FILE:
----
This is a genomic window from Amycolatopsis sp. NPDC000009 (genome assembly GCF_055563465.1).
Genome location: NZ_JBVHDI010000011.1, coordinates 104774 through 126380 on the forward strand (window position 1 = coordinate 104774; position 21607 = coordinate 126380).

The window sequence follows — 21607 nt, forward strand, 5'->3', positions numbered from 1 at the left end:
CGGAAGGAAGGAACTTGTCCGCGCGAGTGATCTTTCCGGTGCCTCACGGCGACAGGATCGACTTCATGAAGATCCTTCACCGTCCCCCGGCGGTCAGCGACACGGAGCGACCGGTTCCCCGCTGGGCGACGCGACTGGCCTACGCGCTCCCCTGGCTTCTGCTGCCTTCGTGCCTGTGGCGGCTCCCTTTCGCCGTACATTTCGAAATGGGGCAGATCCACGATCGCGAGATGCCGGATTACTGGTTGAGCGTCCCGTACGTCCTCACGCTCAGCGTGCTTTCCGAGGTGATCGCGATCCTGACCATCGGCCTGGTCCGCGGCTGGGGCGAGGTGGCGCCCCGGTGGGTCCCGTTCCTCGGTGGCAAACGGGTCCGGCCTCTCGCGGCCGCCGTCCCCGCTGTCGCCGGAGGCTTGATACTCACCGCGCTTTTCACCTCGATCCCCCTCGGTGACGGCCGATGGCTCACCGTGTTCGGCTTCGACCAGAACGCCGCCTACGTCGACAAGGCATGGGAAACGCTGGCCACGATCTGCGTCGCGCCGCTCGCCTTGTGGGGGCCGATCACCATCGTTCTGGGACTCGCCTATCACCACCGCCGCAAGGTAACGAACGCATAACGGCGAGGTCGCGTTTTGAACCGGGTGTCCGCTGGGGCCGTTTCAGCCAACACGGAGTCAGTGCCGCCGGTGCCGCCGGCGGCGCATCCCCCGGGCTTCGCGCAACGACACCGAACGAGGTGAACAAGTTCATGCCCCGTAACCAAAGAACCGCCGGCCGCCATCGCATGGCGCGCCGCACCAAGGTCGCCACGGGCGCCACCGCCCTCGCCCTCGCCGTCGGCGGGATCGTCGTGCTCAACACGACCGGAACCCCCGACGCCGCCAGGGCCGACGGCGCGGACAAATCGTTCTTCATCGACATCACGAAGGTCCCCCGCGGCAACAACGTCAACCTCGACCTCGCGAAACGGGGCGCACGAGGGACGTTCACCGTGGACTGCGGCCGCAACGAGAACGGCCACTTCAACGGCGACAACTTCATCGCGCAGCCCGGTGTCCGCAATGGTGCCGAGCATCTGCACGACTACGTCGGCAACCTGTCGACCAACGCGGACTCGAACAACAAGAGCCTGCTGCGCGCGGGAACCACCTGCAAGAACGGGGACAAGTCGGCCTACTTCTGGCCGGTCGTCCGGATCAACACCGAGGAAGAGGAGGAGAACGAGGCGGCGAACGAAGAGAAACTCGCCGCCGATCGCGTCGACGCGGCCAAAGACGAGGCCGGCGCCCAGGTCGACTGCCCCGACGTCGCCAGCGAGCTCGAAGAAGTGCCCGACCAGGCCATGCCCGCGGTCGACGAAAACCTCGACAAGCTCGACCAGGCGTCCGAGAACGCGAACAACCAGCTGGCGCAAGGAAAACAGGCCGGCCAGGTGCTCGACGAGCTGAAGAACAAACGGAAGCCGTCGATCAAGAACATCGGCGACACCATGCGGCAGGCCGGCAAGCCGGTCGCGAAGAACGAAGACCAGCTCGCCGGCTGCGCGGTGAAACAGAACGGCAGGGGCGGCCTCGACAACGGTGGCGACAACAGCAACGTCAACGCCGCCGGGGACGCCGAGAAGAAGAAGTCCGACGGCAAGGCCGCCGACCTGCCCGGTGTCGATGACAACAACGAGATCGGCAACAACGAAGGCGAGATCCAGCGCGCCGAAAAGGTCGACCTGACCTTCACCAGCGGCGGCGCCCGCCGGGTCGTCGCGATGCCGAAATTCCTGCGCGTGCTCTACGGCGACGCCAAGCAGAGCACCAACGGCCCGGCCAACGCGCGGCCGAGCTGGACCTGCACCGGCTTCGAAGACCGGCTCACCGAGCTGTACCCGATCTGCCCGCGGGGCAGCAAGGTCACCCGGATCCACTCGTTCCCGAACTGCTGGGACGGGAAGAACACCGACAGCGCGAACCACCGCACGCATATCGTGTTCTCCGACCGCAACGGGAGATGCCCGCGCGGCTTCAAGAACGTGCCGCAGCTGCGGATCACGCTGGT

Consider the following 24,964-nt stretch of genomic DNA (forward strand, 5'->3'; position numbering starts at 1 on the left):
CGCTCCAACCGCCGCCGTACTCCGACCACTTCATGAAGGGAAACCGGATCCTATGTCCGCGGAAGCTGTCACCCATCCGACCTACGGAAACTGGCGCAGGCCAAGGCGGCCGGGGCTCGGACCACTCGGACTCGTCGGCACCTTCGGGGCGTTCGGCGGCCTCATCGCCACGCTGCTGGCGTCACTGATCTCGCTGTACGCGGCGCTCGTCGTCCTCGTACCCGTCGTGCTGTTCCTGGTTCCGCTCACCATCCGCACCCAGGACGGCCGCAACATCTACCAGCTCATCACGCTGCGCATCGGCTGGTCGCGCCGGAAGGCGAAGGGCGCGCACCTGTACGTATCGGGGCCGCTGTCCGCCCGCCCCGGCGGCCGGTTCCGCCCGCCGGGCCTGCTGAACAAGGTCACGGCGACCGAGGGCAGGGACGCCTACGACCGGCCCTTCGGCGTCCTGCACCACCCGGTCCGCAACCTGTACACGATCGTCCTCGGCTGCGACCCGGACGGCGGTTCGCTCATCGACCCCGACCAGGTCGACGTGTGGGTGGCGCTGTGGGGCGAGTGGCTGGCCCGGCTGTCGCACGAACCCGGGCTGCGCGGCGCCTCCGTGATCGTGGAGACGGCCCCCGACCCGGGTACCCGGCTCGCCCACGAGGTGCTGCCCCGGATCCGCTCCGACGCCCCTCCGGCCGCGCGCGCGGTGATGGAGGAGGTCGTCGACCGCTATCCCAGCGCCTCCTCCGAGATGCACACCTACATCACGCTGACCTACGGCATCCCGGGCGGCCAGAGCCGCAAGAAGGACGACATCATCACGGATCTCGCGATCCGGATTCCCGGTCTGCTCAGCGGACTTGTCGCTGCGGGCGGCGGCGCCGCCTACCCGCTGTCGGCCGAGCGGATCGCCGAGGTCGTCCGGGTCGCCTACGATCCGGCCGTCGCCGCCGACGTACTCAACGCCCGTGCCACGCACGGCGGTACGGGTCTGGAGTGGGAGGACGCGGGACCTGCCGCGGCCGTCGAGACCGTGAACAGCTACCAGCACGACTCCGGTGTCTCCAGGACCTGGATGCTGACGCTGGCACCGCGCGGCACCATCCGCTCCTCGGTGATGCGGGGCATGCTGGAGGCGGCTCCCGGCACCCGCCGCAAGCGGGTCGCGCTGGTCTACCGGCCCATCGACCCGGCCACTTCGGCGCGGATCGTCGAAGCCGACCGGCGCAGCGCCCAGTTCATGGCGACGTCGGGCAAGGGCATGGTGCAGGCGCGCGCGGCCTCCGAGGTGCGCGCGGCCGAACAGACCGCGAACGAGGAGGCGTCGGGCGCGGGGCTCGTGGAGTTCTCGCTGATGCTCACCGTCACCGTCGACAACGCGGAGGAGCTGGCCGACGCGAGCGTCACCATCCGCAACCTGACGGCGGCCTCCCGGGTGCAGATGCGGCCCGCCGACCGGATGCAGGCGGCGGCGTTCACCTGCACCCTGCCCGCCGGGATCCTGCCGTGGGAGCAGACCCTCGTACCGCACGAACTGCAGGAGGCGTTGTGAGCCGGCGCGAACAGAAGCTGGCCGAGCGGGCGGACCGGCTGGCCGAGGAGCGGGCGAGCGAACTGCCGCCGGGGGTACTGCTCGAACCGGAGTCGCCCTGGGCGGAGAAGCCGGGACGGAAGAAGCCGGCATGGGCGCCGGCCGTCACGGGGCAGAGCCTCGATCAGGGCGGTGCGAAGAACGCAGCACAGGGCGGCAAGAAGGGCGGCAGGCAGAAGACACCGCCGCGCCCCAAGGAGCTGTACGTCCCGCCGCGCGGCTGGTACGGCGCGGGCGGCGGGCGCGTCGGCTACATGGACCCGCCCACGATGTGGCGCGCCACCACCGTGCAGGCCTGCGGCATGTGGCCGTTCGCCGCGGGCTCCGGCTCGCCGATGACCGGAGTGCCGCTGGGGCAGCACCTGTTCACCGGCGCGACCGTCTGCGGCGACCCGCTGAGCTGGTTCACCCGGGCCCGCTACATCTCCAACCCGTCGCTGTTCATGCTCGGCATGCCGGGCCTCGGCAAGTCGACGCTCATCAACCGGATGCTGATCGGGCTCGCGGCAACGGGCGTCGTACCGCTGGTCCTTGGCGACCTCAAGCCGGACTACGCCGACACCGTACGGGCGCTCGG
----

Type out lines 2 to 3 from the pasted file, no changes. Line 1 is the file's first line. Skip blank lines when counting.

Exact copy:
Genome location: NZ_JBVHDI010000011.1, coordinates 104774 through 126380 on the forward strand (window position 1 = coordinate 104774; position 21607 = coordinate 126380).

The window sequence follows — 21607 nt, forward strand, 5'->3', positions numbered from 1 at the left end: